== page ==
In Haskell, what is the difference between an Int and an Integer? Where is the answer documented?

6 Answers 6


"Integer" is an arbitrary precision type: it will hold any number no matter how big, up to the limit of your machine's memory…. This means you never have arithmetic overflows. On the other hand it also means your arithmetic is relatively slow. Lisp users may recognise the "bignum" type here.

"Int" is the more common 32 or 64 bit integer. Implementations vary, although it is guaranteed to be at least 30 bits.

Source: The Haskell Wikibook. Also, you may find the Numbers section of A Gentle Introduction to Haskell useful.

  • According to this answer, using Integer is often faster than is
    – Maarten
    Commented Jan 4, 2015 at 17:06
  • 8
    @Maarten, that's only because Int64 is implemented rather badly on 32-bit systems. On 64-bit systems, it's great.
    – dfeuer
    Commented Sep 21, 2016 at 5:09

Int is Bounded, which means that you can use minBound and maxBound to find out the limits, which are implementation-dependent but guaranteed to hold at least [-229 .. 229-1].

For example:

Prelude> (minBound, maxBound) :: (Int, Int)

However, Integer is arbitrary precision, and not Bounded.

Prelude> (minBound, maxBound) :: (Integer, Integer)

    No instance for (Bounded Integer) arising from a use of `minBound'
    Possible fix: add an instance declaration for (Bounded Integer)
    In the expression: minBound
    In the expression: (minBound, maxBound) :: (Integer, Integer)
    In an equation for `it':
        it = (minBound, maxBound) :: (Integer, Integer)

Int is the type of machine integers, with guaranteed range at least -229 to 229 - 1, while Integer is arbitrary precision integers, with range as large as you have memory for.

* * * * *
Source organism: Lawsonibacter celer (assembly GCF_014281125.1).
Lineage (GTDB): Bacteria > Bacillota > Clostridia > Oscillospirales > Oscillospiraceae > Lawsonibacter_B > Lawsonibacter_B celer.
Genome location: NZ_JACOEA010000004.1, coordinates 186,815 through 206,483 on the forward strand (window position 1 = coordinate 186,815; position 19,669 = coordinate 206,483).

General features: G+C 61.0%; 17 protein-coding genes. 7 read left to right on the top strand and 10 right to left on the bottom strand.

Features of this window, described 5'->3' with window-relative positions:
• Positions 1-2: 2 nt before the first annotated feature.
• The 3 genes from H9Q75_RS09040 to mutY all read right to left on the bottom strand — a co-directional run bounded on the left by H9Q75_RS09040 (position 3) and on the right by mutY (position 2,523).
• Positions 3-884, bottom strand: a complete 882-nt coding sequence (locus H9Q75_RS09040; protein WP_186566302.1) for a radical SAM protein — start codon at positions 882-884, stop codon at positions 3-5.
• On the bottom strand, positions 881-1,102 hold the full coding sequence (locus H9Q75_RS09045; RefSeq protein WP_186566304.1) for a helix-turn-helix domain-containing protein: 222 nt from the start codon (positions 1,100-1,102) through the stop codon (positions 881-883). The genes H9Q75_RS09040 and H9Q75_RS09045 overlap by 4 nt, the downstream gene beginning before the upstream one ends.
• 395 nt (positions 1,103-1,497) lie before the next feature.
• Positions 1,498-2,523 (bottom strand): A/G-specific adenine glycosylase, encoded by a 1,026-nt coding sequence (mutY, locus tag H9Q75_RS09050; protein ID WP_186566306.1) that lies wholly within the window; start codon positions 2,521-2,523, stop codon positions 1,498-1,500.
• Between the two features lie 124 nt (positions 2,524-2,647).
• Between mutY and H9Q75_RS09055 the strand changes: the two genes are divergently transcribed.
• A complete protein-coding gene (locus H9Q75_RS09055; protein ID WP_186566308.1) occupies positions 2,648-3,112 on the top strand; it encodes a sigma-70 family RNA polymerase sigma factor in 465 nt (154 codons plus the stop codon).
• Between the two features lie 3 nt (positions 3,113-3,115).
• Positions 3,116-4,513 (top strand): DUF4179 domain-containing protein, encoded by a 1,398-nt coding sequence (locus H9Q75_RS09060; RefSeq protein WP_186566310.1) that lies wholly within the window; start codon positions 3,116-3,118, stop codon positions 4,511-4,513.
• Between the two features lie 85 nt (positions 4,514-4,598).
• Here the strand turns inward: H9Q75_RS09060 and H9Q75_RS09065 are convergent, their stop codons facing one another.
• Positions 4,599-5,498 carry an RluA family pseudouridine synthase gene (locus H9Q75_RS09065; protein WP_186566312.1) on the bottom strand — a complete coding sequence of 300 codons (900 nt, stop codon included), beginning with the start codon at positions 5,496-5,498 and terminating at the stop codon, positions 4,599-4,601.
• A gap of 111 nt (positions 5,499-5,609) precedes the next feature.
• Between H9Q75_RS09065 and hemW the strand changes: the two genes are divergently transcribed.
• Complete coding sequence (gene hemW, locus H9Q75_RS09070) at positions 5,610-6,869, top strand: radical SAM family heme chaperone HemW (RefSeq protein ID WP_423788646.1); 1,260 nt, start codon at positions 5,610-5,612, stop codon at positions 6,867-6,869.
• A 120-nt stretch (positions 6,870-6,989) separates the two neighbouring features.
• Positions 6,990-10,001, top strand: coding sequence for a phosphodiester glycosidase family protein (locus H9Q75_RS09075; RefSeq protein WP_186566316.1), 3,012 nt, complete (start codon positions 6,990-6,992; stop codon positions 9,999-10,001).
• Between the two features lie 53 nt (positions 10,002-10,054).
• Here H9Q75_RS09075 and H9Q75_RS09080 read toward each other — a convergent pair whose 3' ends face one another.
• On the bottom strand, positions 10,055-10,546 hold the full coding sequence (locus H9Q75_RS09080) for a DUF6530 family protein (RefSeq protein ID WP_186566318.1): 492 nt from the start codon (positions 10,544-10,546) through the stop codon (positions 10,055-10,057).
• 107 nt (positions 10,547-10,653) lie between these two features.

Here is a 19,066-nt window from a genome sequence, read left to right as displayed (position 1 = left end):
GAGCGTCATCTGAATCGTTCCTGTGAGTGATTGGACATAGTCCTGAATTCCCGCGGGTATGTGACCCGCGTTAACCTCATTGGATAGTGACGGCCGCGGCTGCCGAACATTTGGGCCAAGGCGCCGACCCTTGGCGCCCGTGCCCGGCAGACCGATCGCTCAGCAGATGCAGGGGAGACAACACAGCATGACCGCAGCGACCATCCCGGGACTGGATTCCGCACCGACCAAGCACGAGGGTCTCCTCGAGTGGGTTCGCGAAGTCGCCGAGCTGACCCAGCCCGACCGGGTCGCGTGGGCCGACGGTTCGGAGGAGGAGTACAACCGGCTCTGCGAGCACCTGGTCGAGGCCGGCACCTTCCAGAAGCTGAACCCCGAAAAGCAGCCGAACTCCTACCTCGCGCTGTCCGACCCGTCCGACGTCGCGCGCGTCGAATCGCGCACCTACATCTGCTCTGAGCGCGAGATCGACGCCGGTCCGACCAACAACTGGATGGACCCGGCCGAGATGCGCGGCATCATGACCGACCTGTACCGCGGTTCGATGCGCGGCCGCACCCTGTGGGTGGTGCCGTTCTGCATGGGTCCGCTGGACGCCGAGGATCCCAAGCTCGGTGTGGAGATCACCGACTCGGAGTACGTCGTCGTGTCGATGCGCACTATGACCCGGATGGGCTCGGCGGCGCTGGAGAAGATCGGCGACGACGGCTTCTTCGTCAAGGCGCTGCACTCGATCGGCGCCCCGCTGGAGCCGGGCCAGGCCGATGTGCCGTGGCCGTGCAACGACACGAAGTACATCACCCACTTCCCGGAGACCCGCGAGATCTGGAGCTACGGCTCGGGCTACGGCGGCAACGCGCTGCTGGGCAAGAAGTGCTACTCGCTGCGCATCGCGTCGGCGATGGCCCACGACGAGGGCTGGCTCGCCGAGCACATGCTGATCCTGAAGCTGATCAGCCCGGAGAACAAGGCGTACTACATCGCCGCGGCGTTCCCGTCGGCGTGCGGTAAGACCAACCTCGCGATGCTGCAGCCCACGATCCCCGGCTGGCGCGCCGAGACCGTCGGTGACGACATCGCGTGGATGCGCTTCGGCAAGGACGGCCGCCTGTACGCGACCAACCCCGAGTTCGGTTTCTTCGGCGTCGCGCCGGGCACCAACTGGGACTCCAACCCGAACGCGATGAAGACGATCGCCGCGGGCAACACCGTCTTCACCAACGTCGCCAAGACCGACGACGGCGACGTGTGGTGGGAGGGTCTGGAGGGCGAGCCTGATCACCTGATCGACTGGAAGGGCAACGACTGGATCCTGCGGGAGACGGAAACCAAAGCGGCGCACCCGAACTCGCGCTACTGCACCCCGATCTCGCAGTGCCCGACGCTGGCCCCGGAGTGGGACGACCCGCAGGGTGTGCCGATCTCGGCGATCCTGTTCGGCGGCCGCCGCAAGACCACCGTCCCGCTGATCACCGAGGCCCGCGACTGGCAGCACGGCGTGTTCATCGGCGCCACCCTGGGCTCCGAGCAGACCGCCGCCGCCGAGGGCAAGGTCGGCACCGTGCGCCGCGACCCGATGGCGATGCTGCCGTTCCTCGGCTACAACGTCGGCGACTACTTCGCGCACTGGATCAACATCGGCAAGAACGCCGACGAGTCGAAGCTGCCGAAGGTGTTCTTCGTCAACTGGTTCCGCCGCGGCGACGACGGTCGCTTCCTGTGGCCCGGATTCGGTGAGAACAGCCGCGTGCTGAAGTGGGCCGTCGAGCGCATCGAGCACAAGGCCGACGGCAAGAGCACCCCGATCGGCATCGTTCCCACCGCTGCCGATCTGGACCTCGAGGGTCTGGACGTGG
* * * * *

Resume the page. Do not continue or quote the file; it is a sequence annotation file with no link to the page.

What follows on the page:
Int is the C int, which means its values range from -2147483647 to 2147483647, while an Integer range from the whole Z set, that means, it can be arbitrarily large.

$ ghci
Prelude> (12345678901234567890 :: Integer, 12345678901234567890 :: Int)

Notice the value of the Int literal.

  • 2
    GHCi, version 7.10.3 gives warning : Literal 12345678901234567890 is out of the Int range -9223372036854775808..9223372036854775807
    – Adam
    Commented Aug 6, 2017 at 17:55

The Prelude defines only the most basic numeric types: fixed sized integers (Int), arbitrary precision integers (Integer), ...


The finite-precision integer type Int covers at least the range [ - 2^29, 2^29 - 1].

from the Haskell report: http://www.haskell.org/onlinereport/basic.html#numbers


An Integer is implemented as an Int# until it gets larger than the maximum value an Int# can store. At that point, it's a GMP number.

  • 2
    This sounds implementation specific. Is there a reference saying that Integer needs to be implemented this way?
    – yoniLavi
    Commented Apr 8, 2016 at 19:38
  • 5
    No, you're right, this is GHC specific. That said, 1. GHC is what most people use, 2. This is the most intelligent way I can think of to implement such a data type.
    – Nate Symer
    Commented Apr 9, 2016 at 16:48
  • 1
    Does this mean that (in GHC) there's no performance tradeoff for using Integer, and therefore Integer is always the better option? Commented Jun 19, 2019 at 17:51

Your Answer

By clicking “Post Your Answer”, you agree to our terms of service and acknowledge you have read our privacy policy.

Not the answer you're looking for? Browse other questions tagged or ask your own question.